This is a terrific, fun, and well-researched book about how conservatives have honed the use of language in politics over the past few decades. It features good writing and engaging insights, and manages to avoid the tendentious psychoanalyzing common to the genre. Even if you know the drill on Republicans and language, you’ll learn some new things from this book. I reviewed it for Mother Jones here.

  • Prisoner of Trebekistan, by Bob Harris
    This is a fun book written by a friend of mine. Bob has appeared on Jeopardy! five times and uses his experiences there to frame a book about life, the universe, and everything. But the answer isn’t 42. Or even the question. I posted about the book here. Bob’s blog is here.

  • The Great Risk Shift, by Jacob Hacker
    Everybody talks about income inequality (as they should), but in this book Jacob Hacker talks about something that may be equally important: the growing amount of risk borne by average families in America. Incomes are far more volatile than in the past, pensions and healthcare are more precarious, and many more people lead lives that can be ruined by a single stroke of bad luck. It’s important stuff, and this is the first book-length treatment of it. I posted about it here, and Jacob responded in a series of posts for the blog during October. You can find them by scrolling down here.

If a book doesn’t show up on this list, you may be wondering if it’s because it didn’t make the top ten or because I just didn’t happen to read it. Probably the latter, but if you want to make sure, my complete reading list for the year is below the fold.


  1. Impostor, by Bruce Bartlett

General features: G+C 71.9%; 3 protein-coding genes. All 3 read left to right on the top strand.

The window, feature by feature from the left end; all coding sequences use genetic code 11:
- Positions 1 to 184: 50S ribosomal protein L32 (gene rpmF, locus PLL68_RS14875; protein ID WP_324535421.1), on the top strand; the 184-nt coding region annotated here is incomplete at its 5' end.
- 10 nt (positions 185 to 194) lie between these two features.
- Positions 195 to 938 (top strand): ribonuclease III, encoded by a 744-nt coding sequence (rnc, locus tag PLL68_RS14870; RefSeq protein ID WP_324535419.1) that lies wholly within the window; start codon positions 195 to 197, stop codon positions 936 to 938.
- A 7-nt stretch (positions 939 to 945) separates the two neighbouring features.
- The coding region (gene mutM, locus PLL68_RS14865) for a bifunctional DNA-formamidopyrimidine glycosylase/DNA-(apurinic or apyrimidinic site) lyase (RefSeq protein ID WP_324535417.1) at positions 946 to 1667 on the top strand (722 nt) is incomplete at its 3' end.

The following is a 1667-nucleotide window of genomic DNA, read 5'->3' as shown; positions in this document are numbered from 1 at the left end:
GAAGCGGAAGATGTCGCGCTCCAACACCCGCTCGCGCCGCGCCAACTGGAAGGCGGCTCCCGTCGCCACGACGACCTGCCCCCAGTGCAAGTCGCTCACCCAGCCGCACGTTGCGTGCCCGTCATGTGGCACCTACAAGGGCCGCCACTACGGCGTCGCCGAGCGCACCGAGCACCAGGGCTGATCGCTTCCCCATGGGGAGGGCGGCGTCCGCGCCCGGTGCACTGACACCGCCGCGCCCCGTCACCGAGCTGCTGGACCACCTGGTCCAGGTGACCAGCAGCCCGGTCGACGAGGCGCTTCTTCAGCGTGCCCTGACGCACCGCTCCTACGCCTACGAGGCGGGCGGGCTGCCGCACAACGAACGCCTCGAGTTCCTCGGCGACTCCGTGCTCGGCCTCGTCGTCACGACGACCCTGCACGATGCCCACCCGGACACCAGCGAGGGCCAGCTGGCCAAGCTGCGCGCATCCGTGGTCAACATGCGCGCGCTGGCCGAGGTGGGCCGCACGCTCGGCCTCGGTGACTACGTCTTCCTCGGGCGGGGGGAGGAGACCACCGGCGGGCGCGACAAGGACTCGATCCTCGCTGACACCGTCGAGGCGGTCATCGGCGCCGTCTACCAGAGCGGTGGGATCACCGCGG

2. American Theocracy, by Kevin Phillips

  3. Killer Instinct, by Jane Hamsher

  4. The Feminine Mystique, by Betty Friedan

  5. Five Days in Philadelphia, by Charles Peters

  6. Hiding in the Mirror, by Lawrence Krauss

  7. Lusitania, by Diana Preston

  8. The Cold War, by John Lewis Gaddis

  9. White Flight, by Kevin Kruse

  10. No Two Alike, by Judith Rich Harris

  11. An Army of Davids, by Glenn Reynolds

  12. The Good Fight, by Peter Beinart

  13. With All Our Might, edited by Will Marshall

  14. Lapdogs, by Eric Boehlert

  15. The Broken Branch, by Thomas Mann and Norman Ornstein

  16. Whose Freedom?, by George Lakoff

  17. Talking Right, by Geoffrey Nunberg

  18. The Primacy of Politics, by Sheri Berman

  19. The One Percent Doctrine, by Ron Suskind

  20. The Perfect Thing, by Steven Levy

  21. Altered States, by Jeremy Black

  22. Prisoner of Trebekistan, by Bob Harris

  23. The Best of I.F. Stone, edited by Peter Osnos

  24. The Great Risk Shift, by Jacob Hacker

  25. The John W. Campbell Letters, edited by Perry Chapdelaine et. al.

  26. The Truth About Conservative Christians, by Andrew Greeley and Michael Hout

  27. Blocking the Courthouse Door, by Stephanie Mencimer

  28. The Best American Political Writing 2006, edited by Royce Flippin

  29. Postwar, by Tony Judt


  1. To Kill a Mockingbird, by Harper Lee

  2. Jonathan Strange and Mr. Norrell, by Susanna Clarke

  3. A Long Way Down, by Nick Hornby

  4. Spin, by Robert Charles Wilson

  5. Silverlock, by John Myers Myers

  6. Old Man’s War, by John Scalzi

  7. Accelerando, by Charles Stross

  8. Learning the World, by Ken MacLeod

  9. Beloved, by Toni Morrison

  10. Ranbows End, by Vernor Vinge

  11. The Handmaid’s Tale, by Margaret Atwood

  12. The Algebraist, by Iain Banks

  13. When Gravity Fails, by George Alec Effinger

  14. Red Lightning, by John Varley

  15. The Man Who Fought Alone, by Stephen Donaldson

  16. More Than Human, by Theodore Sturgeon